Jan 16 2013, 2:53am
Thanks for another insightful lead-in, noWiz!
Even immortal elves can't escape Death and Taxes (VATs)
This chapter flows well for me in that we just read through all those lists of who's who, with little teasers about them, but now we see them in action. I actually like the Valaquenta on its own because I find it well-written and interesting, but for those who want some plot, now we get some payoff.
Yavanna question: I understand her motivation for wanting to wrest the world away from Melkor, but does it seem unusual for a Nature Goddess to espouse violence? And maybe her in particular, since she seems gentle in spirit, not a female Tulkas or an Eowyn. To fast forward, when she's distressed about her hubby's creatures cutting down her trees, she goes to Eru about it, and doesn't come up with a combative solution on her own. I can see Varda going to war, but Yavanna and Nienna? Just hard to picture them.
Time: funny, but I never thought about measuring it in this era, only later when the Elves are in Valinor. I think that prehistories that are all about gods usually span centuries or millenia. I wouldn't hazard an estimate here, but I'd says many centuries instead of a few years or months (as measured by our time units).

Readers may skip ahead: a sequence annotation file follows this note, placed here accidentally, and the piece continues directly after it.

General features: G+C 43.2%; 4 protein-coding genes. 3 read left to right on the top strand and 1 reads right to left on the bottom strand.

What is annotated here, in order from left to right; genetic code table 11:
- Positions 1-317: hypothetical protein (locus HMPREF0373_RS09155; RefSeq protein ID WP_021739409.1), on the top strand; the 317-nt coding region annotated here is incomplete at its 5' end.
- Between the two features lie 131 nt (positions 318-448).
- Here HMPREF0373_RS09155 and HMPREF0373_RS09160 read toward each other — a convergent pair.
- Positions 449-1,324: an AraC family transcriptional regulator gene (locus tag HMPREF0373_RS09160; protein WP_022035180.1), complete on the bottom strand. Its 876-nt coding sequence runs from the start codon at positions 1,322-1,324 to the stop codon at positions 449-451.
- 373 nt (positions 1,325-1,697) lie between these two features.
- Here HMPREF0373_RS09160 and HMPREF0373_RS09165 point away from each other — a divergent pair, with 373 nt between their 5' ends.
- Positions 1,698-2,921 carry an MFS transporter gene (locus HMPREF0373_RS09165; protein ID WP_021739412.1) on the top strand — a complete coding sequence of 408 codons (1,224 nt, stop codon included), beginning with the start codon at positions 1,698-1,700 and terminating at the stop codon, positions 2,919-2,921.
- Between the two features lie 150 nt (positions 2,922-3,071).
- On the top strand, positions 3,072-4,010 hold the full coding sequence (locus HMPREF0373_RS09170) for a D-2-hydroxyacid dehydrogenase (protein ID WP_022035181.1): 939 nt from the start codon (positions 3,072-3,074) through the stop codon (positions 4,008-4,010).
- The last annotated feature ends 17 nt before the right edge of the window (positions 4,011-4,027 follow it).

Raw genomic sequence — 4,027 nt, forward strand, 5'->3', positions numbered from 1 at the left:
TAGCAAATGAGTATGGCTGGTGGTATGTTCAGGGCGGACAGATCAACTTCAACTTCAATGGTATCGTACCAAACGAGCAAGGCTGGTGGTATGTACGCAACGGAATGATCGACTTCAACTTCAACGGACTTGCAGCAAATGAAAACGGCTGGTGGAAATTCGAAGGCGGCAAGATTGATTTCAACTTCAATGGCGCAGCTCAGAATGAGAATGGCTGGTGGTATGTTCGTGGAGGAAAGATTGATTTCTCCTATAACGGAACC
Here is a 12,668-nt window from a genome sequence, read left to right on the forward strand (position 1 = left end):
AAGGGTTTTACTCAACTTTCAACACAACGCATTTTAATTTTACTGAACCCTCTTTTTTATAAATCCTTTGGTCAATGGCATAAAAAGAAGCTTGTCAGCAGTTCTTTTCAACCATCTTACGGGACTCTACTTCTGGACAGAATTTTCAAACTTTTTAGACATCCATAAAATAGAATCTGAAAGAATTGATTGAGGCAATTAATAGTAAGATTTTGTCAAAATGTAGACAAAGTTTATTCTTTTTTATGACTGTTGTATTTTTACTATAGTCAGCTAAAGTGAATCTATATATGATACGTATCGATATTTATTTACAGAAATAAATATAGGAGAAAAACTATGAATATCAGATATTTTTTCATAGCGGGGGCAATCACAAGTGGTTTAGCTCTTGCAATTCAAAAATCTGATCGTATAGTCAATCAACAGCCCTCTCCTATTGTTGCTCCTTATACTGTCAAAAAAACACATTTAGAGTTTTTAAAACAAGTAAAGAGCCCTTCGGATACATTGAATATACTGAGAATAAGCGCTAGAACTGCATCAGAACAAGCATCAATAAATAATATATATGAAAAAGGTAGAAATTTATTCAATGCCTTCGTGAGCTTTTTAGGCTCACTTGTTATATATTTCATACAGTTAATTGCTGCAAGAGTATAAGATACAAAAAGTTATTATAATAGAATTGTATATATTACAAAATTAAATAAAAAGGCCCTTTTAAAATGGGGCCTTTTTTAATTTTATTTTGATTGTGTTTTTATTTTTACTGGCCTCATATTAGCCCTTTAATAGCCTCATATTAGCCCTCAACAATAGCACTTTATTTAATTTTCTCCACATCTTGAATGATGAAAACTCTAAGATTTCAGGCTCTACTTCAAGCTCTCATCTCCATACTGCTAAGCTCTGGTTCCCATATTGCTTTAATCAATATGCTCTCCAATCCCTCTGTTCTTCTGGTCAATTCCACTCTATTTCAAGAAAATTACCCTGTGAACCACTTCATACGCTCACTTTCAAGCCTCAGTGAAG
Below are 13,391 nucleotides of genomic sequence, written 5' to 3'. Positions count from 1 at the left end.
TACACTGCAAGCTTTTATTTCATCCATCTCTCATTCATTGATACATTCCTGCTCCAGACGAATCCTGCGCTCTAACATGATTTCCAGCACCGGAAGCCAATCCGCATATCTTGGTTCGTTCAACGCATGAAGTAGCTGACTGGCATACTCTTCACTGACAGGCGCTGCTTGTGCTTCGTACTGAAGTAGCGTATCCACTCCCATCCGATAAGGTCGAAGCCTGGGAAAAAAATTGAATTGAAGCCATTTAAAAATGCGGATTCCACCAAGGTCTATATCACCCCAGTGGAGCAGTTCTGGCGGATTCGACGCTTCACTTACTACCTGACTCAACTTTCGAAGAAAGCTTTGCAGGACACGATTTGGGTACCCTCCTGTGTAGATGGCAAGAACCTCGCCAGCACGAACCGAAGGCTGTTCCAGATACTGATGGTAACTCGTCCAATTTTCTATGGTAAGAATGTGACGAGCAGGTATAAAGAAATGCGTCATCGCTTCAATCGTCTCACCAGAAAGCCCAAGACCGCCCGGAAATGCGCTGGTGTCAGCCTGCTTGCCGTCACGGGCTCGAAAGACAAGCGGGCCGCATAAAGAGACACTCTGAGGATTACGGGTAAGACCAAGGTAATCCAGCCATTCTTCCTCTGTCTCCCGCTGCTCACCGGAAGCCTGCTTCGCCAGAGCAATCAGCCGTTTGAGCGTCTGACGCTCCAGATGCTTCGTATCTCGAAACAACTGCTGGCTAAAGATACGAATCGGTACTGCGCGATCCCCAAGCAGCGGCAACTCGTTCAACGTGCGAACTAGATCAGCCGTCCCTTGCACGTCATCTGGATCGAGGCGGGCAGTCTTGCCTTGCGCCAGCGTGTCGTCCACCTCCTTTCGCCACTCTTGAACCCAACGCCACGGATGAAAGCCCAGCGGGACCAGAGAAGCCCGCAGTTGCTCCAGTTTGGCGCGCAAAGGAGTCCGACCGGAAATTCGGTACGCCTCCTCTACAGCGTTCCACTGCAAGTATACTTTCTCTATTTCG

For the mention of the Children of Iluvatar: yes, I'm getting impatient at this point. Maybe Tolkien is good at building up anticipation, but I remember on first read that I wanted him to hurry up and show me some Elves.
Writing style: yes, it does bounce around some, though not too distractingly so for me. I'm traveling for a couple days and left Arda Reconstructed at home; maybe someone else can check it and see if this chapter was compiled from different bits or if Tolkien wanted it this way. I think the style remains evocative of the Bible, which bounces around in the early parts also and takes awhile to follow a linear path.
Alluding to my reply to Mim about Melkor having personality, what does everyone think about the Valar at this point: do their personalities seem developed now, or are you still waiting for them to take shape? One that never quite coalesces for me is Manwe. On the other hand, Tulkas takes shape easily--he's like any hero in an action movie, and seems rather simple-minded like one too. Is that too cliche?
Orome is intense in a likeable way, Mandos is more intense and more scary than likeable, while I never get a sense of Lorien, and Varda remains elusively ethereal, the opposite of Tulkas (and Ulmo, who feels as familiar as the Boxer God).
Aule is forever a kind-hearted dwarf to me. I would never invite Nienna to a party, but she would be a great shoulder to cry on if you needed one--which I suppose isn't very fair.
Melkor is always scary to me, but he feels familiar too, so "scary" in the sense of someone I wouldn't want to meet in a dark alley, but not as scary as an evil ghost. The familiarity about him is maybe that we see into his mind more than anyone else's, or it seems that way to me.